The project is funded largely from appropriations to DNREC in the fiscal year 2022 and FY23 budgets.

Project Overview

DNREC’s data-based method to prioritize dredging projects identified White Creek and the Assawoman Canal as top priorities. This method includes surveys of residents and users of the waterway. And it considers analysis of channel depth, boater safety and environmental considerations.

Map of eastern Sussex County, in Delaware showing portions of White Creek and Assawomn Canal that are targeted for dredging.
Project Overview Map

The project will improve navigability in White Creek and the Assawoman Canal. It will restore an area of highly degraded coastal salt marsh using dredged material. It will help coastal wetlands adapt to sea level rise and other environmental stressors.

The project will remove approximately 80 thousand cubic yards of shoaled sediments. This will bring the White Creek navigation channel and the Assawoman Canal to previous dredge design depths.

DNREC will make beneficial use of the dredged material to restore wetlands in the Muddy Neck Marsh Complex, which is close to the dredging area. This will restore historically degraded wetlands. And it will improve the resilience of the marsh in future coastal storms.

The project will use thin layer placement of dredged materials. This minimizes marsh disturbance and restores the marsh through natural recolonization of vegetation.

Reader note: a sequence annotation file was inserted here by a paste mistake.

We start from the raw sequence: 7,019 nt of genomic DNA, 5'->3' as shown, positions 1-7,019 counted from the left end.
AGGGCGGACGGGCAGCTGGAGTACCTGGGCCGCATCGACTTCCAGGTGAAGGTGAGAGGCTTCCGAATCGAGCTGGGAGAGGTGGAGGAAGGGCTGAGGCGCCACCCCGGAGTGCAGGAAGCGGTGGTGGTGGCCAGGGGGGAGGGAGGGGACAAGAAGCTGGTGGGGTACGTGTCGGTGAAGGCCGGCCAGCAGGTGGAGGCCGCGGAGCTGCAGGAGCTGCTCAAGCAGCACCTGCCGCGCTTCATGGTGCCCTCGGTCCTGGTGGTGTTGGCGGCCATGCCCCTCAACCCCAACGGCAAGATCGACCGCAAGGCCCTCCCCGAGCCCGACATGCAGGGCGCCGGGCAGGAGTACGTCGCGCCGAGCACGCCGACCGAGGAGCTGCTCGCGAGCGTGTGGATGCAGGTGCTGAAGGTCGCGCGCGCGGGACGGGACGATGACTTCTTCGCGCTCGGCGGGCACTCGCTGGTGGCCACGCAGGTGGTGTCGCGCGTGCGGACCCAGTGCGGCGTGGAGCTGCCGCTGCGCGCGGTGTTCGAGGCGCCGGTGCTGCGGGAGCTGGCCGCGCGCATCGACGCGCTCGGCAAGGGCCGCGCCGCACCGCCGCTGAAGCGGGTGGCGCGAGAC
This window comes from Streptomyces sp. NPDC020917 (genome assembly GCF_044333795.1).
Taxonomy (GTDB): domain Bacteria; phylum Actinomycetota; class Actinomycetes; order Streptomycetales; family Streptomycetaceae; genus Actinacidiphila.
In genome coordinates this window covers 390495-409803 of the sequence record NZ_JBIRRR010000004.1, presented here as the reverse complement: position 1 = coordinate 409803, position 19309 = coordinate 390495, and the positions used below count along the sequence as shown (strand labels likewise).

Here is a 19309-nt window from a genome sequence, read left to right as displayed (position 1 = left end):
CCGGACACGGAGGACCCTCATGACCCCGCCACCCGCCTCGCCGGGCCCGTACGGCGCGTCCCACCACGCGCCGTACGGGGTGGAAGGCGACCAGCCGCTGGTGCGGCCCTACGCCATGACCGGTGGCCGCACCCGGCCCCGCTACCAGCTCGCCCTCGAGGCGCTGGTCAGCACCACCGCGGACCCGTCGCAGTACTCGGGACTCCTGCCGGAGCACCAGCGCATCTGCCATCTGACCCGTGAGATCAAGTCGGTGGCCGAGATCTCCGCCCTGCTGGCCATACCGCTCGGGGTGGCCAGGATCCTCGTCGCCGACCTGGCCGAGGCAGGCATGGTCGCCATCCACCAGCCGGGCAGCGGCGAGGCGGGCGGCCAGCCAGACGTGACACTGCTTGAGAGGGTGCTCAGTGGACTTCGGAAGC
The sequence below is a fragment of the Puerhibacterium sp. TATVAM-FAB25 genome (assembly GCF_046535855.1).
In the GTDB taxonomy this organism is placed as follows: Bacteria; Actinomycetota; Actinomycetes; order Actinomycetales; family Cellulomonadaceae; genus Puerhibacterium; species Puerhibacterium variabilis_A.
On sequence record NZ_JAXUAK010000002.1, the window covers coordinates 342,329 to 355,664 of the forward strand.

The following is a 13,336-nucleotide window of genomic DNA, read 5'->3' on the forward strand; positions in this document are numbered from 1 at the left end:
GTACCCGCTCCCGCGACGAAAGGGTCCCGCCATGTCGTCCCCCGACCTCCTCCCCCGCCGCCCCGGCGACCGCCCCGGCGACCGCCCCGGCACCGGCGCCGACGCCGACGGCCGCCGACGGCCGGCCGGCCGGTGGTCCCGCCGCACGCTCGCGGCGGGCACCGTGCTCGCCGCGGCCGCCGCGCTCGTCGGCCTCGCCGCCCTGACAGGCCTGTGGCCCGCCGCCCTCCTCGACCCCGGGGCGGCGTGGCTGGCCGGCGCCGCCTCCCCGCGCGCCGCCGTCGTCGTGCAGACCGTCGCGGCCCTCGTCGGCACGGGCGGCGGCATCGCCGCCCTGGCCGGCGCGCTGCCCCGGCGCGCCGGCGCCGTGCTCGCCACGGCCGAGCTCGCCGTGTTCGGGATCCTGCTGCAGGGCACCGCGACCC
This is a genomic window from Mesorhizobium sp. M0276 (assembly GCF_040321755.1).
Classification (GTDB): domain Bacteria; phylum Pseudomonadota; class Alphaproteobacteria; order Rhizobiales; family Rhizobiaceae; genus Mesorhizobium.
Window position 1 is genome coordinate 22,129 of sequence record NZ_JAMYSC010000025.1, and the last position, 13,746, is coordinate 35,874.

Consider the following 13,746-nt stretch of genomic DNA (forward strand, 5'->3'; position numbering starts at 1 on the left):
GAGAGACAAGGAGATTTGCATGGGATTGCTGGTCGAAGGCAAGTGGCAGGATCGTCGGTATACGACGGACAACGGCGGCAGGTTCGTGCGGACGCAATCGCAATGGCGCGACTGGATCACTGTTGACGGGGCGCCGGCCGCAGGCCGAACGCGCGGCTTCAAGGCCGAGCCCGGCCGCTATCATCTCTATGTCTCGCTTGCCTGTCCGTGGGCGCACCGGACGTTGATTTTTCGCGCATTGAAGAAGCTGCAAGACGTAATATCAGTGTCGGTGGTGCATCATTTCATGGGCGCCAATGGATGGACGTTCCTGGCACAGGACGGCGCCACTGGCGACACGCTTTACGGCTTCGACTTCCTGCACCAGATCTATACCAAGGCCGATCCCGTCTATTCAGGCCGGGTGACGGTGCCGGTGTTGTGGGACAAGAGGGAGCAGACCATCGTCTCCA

DNREC engaged engineering services from Anchor QEA + Woods Hole Group Joint Venture to design the dredge project and oversee its construction.

Project Details

For White Creek, an area 60 feet wide and 12,400 feet long will be dredged — from the mouth of the creek, at Indian River Bay, to where the main channel splits into two prongs near Betts Avenue, in Ocean View.

For the Assawoman Canal, an area 35 feet wide and 2,400 feet long had been dredged, between its confluence with White Creek and the Central Avenue bridge, earlier in 2023. The remainder of the Canal will be dredged with a channel width of 35 feet.

The White Creek channel will be restored to a depth of 4 feet below mean lower low water (MLLW).  The northern Assawoman Canal will be restored to a depth of 3 feet below MLLW.